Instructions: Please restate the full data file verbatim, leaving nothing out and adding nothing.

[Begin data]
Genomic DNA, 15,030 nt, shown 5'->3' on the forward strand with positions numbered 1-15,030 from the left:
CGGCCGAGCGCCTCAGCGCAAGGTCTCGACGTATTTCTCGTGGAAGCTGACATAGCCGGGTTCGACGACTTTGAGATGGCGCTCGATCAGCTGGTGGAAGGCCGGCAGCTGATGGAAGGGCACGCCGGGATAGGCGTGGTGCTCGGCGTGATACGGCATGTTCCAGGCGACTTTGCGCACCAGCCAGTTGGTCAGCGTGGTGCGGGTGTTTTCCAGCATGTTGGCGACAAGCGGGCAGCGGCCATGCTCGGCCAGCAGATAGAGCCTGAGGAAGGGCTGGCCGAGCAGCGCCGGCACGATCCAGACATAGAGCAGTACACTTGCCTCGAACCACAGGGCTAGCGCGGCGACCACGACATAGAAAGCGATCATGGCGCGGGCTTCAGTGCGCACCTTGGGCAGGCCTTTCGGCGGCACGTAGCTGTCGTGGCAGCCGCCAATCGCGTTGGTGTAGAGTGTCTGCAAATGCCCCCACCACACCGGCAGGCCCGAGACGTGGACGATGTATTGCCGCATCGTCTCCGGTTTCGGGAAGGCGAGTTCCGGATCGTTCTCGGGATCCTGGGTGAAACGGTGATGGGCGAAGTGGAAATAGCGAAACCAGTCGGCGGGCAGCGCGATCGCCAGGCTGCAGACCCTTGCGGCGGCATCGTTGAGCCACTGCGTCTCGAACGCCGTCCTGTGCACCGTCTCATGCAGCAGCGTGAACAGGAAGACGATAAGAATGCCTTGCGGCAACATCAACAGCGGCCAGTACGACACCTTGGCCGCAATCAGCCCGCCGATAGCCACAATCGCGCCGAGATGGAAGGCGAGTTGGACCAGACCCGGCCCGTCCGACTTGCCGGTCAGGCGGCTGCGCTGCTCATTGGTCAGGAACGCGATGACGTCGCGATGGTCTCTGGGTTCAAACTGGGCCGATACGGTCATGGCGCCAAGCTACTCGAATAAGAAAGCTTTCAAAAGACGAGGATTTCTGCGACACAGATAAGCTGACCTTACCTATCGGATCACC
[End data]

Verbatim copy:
Genomic DNA, 15,030 nt, shown 5'->3' on the forward strand with positions numbered 1-15,030 from the left:
CGGCCGAGCGCCTCAGCGCAAGGTCTCGACGTATTTCTCGTGGAAGCTGACATAGCCGGGTTCGACGACTTTGAGATGGCGCTCGATCAGCTGGTGGAAGGCCGGCAGCTGATGGAAGGGCACGCCGGGATAGGCGTGGTGCTCGGCGTGATACGGCATGTTCCAGGCGACTTTGCGCACCAGCCAGTTGGTCAGCGTGGTGCGGGTGTTTTCCAGCATGTTGGCGACAAGCGGGCAGCGGCCATGCTCGGCCAGCAGATAGAGCCTGAGGAAGGGCTGGCCGAGCAGCGCCGGCACGATCCAGACATAGAGCAGTACACTTGCCTCGAACCACAGGGCTAGCGCGGCGACCACGACATAGAAAGCGATCATGGCGCGGGCTTCAGTGCGCACCTTGGGCAGGCCTTTCGGCGGCACGTAGCTGTCGTGGCAGCCGCCAATCGCGTTGGTGTAGAGTGTCTGCAAATGCCCCCACCACACCGGCAGGCCCGAGACGTGGACGATGTATTGCCGCATCGTCTCCGGTTTCGGGAAGGCGAGTTCCGGATCGTTCTCGGGATCCTGGGTGAAACGGTGATGGGCGAAGTGGAAATAGCGAAACCAGTCGGCGGGCAGCGCGATCGCCAGGCTGCAGACCCTTGCGGCGGCATCGTTGAGCCACTGCGTCTCGAACGCCGTCCTGTGCACCGTCTCATGCAGCAGCGTGAACAGGAAGACGATAAGAATGCCTTGCGGCAACATCAACAGCGGCCAGTACGACACCTTGGCCGCAATCAGCCCGCCGATAGCCACAATCGCGCCGAGATGGAAGGCGAGTTGGACCAGACCCGGCCCGTCCGACTTGCCGGTCAGGCGGCTGCGCTGCTCATTGGTCAGGAACGCGATGACGTCGCGATGGTCTCTGGGTTCAAACTGGGCCGATACGGTCATGGCGCCAAGCTACTCGAATAAGAAAGCTTTCAAAAGACGAGGATTTCTGCGACACAGATAAGCTGACCTTACCTATCGGATCACC